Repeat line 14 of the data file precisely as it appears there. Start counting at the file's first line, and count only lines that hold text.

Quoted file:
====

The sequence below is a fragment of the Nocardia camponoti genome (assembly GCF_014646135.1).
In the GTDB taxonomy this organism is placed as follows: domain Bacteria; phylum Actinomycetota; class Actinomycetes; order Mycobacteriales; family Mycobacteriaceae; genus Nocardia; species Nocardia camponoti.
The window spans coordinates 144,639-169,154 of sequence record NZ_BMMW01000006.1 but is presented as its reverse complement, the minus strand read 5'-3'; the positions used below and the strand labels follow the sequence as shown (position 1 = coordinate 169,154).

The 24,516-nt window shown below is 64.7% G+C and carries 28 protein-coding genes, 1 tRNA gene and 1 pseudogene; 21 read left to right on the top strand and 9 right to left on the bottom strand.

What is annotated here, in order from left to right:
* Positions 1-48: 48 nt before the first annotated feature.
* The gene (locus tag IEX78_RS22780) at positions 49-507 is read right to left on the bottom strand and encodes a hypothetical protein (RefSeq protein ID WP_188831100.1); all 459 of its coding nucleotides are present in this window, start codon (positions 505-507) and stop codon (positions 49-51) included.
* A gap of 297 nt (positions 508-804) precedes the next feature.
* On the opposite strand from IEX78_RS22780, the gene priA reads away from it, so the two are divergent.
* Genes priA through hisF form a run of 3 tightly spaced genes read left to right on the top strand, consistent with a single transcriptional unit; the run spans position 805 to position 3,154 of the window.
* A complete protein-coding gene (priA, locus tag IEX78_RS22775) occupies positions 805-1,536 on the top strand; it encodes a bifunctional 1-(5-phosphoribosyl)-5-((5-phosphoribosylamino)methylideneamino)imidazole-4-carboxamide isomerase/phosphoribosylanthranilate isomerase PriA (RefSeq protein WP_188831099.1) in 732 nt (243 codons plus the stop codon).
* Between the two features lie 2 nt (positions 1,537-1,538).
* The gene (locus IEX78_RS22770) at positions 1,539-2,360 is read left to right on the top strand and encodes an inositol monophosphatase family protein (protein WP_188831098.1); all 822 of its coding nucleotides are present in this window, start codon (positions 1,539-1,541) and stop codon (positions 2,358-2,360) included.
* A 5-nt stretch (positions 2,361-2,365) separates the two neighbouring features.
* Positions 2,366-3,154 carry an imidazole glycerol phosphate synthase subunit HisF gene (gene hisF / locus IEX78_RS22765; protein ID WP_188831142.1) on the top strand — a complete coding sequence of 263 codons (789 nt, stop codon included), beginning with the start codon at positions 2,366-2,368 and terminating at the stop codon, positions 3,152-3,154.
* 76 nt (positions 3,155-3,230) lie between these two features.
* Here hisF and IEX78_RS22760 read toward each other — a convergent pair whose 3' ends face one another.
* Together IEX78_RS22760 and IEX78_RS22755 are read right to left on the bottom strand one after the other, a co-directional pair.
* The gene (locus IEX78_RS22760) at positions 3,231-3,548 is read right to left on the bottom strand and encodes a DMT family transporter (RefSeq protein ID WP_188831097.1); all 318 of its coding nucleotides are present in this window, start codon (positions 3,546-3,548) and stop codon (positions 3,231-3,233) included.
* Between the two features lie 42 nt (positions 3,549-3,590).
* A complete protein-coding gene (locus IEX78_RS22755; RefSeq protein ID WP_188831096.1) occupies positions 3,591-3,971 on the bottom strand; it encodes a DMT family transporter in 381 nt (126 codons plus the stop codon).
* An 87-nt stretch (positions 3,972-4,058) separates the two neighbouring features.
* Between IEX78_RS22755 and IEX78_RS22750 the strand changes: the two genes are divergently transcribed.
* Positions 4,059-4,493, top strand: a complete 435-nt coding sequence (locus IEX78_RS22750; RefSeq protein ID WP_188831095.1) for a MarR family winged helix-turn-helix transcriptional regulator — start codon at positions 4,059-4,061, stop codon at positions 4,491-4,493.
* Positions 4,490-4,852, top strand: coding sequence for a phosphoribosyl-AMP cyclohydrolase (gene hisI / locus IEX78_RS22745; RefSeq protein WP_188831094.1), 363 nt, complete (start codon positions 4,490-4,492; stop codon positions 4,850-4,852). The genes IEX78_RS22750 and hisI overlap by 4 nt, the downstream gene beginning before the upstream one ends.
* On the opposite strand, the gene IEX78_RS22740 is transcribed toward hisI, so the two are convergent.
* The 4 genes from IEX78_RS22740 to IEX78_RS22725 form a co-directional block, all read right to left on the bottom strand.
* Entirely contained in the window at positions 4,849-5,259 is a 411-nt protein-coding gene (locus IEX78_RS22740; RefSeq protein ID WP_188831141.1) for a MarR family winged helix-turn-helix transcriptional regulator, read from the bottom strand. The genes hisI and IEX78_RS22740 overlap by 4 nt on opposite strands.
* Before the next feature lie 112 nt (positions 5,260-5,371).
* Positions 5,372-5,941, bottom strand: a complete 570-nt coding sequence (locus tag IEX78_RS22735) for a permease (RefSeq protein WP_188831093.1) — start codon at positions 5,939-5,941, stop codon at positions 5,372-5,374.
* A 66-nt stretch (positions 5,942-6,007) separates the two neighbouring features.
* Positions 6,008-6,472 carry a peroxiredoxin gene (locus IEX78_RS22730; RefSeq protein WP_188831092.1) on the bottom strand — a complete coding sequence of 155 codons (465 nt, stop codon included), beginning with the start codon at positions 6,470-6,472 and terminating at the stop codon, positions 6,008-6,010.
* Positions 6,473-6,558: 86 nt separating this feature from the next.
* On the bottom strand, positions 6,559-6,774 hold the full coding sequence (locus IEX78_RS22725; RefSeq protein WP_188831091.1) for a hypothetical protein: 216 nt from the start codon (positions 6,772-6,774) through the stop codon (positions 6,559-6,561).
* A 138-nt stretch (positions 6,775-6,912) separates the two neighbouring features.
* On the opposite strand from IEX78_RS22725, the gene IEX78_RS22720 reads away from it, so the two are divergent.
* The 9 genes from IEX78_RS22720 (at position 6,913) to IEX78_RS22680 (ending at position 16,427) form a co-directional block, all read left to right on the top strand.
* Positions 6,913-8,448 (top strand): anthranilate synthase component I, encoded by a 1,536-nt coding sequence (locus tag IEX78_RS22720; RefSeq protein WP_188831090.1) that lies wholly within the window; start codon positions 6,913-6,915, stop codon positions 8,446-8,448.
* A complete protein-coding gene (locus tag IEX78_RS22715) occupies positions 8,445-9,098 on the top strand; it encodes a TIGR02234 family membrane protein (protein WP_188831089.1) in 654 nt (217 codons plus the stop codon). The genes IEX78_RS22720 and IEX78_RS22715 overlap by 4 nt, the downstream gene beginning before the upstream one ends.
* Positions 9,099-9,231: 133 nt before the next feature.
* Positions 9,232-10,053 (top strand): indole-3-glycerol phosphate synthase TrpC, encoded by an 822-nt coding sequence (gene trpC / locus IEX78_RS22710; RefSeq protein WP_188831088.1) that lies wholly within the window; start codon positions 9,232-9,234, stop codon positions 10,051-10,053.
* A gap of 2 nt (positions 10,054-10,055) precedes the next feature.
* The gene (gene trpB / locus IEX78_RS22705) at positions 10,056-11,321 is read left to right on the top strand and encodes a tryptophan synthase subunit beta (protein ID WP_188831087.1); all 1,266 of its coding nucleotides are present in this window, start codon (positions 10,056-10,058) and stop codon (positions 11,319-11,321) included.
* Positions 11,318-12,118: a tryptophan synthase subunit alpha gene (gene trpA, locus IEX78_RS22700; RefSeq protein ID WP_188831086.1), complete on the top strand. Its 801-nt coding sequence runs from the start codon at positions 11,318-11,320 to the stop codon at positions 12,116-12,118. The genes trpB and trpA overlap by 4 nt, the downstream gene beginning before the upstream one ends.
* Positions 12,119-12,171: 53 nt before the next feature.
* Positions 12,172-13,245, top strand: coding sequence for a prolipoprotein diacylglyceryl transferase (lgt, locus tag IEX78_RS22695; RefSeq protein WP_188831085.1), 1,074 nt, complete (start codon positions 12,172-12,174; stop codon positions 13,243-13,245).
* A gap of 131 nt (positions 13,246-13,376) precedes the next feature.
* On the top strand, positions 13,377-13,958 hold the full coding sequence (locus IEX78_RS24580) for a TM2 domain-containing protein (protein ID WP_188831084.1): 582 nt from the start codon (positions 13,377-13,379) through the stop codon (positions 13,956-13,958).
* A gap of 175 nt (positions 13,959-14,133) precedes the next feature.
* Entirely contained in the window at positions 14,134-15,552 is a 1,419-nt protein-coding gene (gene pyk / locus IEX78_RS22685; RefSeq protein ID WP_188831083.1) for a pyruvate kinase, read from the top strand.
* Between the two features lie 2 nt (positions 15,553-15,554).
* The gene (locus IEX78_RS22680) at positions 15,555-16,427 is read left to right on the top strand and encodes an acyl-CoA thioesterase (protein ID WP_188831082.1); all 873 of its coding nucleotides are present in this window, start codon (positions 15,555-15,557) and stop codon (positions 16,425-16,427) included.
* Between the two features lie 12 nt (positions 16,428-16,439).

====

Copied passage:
* A 5-nt stretch (positions 2,361-2,365) separates the two neighbouring features.